I have two things in common with CO2; I don’t function well in cold weather or extreme heat. CO2 likes to be at an optimum temperature range of no less than 60 degrees and no greater than 90 degrees. That’s actually the extreme ends, between 70 and 80 degrees is really where CO2 functions best. When the temperature gets above 80 degrees, pressure (PSI) increases with CO2; the upshot is you also get slightly elevated velocities and at around 90 degrees you begin to see vaporization of the CO2 leaving the barrel (very cold air meeting very hot air). This looks like a trail of gun smoke, some people call it wisps. An airgun based on a centerfire or rimfire pistol or rifle is even more realistic looking with a smoking barrel, but high temperature is not conducive to proper functioning, especially with blowback action models. The higher PSI can be hard on the action and seals. At the other extreme, temperatures from 50 degrees to just above freezing, the CO2 is chilled, and already being cold to begin with, the PSI is lowered and performance drops rapidly along with velocity. In a very short time of exposure to freezing temperatures CO2 powered blowback action pistols stop working. Revolvers don’t fair much better after a few minutes. Whenever I have had to shoot tests outdoors in winter I keep the gun in a warm coat pocket between shooting sessions, or even pull the car nearby and keep the gun in the heated vehicle so the CO2 is at 70 degrees before taking it out to shoot. This extends my shooting time but the end result is still the same after a few minutes. read more


Tokarev TT-33, Makarov PM1951 and Grach MR-443

Tokarev TT-33, Makarov PM1951, and Grach MR-443

“The Gun That Came in From the Cold” Makarov’s PM 1951 Part 2, Part 1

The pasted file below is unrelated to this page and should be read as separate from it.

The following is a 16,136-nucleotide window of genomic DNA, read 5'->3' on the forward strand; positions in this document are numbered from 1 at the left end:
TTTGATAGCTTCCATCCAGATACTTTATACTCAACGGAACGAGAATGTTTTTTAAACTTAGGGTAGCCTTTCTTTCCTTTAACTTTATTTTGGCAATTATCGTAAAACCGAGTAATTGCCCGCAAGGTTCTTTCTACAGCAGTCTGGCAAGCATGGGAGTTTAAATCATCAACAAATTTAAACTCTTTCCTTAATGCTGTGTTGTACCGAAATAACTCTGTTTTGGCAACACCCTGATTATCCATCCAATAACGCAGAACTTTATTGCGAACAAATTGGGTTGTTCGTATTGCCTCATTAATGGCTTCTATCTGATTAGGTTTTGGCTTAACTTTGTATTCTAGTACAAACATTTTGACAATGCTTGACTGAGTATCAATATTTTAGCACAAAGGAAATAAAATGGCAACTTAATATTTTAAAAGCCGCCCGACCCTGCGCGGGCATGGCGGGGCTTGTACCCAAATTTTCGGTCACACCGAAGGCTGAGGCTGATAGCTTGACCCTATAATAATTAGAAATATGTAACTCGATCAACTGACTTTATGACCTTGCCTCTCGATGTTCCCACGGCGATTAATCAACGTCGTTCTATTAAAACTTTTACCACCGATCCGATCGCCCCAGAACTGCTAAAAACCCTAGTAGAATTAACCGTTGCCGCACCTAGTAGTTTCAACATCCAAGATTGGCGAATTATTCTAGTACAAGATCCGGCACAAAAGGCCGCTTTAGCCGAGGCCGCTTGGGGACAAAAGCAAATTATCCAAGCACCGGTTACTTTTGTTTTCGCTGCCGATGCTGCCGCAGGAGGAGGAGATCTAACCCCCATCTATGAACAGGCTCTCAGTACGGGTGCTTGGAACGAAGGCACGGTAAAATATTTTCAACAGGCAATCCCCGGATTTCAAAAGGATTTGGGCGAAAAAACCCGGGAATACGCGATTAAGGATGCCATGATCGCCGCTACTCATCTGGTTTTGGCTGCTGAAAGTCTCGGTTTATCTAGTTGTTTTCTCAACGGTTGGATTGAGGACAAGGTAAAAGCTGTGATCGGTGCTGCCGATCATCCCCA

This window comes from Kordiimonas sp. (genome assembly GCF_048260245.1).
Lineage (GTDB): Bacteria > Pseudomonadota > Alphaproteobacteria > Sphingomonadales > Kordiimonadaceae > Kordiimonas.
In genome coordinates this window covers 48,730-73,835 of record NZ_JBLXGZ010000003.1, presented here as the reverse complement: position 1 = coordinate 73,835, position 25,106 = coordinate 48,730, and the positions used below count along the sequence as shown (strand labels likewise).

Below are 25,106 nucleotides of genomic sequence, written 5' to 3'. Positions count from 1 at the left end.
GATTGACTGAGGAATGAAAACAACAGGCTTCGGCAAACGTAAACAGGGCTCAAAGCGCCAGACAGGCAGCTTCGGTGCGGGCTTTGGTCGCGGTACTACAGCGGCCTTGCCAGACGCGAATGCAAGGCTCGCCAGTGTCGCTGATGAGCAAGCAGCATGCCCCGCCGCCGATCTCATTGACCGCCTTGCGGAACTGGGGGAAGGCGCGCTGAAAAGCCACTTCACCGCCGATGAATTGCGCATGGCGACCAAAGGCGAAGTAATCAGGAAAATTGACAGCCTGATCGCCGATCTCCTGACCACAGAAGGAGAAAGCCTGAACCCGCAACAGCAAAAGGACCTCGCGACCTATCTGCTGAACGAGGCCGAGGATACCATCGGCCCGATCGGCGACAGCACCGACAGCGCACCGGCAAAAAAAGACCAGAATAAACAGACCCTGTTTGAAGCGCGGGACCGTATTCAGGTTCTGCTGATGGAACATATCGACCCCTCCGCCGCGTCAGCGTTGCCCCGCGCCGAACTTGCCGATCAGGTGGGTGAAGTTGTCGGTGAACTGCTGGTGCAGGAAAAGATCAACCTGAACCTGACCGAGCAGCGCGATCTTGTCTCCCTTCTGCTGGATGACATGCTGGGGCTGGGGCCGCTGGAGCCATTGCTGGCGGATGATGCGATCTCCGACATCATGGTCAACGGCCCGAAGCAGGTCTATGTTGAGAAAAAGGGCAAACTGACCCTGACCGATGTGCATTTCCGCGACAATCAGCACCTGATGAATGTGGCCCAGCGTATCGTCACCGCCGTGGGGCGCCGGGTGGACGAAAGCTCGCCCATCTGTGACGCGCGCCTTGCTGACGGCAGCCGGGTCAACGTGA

By Dennis Adler

As I said in Tuesday’s article, I went a little over the top on antiquing the TT-33 so I pulled it back by redoing the finish to a standard condition of 30% as shown in the Blue Book of Gun Values Photo Percentage Grading Scale. It looks like a well used, finish worn WWII pistol. It is matched with an equally antiqued TT-33 holster from World War Supply. The Tokarev was used by Russian soldiers, police and the KGB for almost two decades giving way to the Makarov PM 1951, which wasn’t really that much of a step forward, as it was just a new gun.

Before I get into today’s review of the Makarov PM1951, I want to go over the Tokarev TT-33 one last time. After Tuesday’s article I went back and refinished the antiquing a second time on the Gletcher TT-33, this time with a specific goal in mind, something a little less beaten and more just field worn, so I eliminated the stains (re-polished the frame) and reblued and rubbed the finish out to what the Blue Book of Gun Values considers a 40% condition factor on the Photo Percentage Grading Scale (PPGS). It would actually be closer to 30% were it not for the good condition of the grips and lack of pitting in the finish. This is a nice look for a WWII-era service pistol. So this first photo is the final effort to achieve that look. Again, 0000 steel wool to polish out the factory finish, down to the alloy in most areas, and then coats of Birchwood Casey Perma Blue applied liberally with cotton patches, rubbed dark, then lightly brushed again with the steel wool, more bluing, polishing and then gun oil to stop the action and preserve the final look. It is a basic formula that anyone can adapt and alter to their personal preferences. This time I was going for a finish similar to the photo in the Blue Book PPGS. The Gletcher now has official prop gun status! read more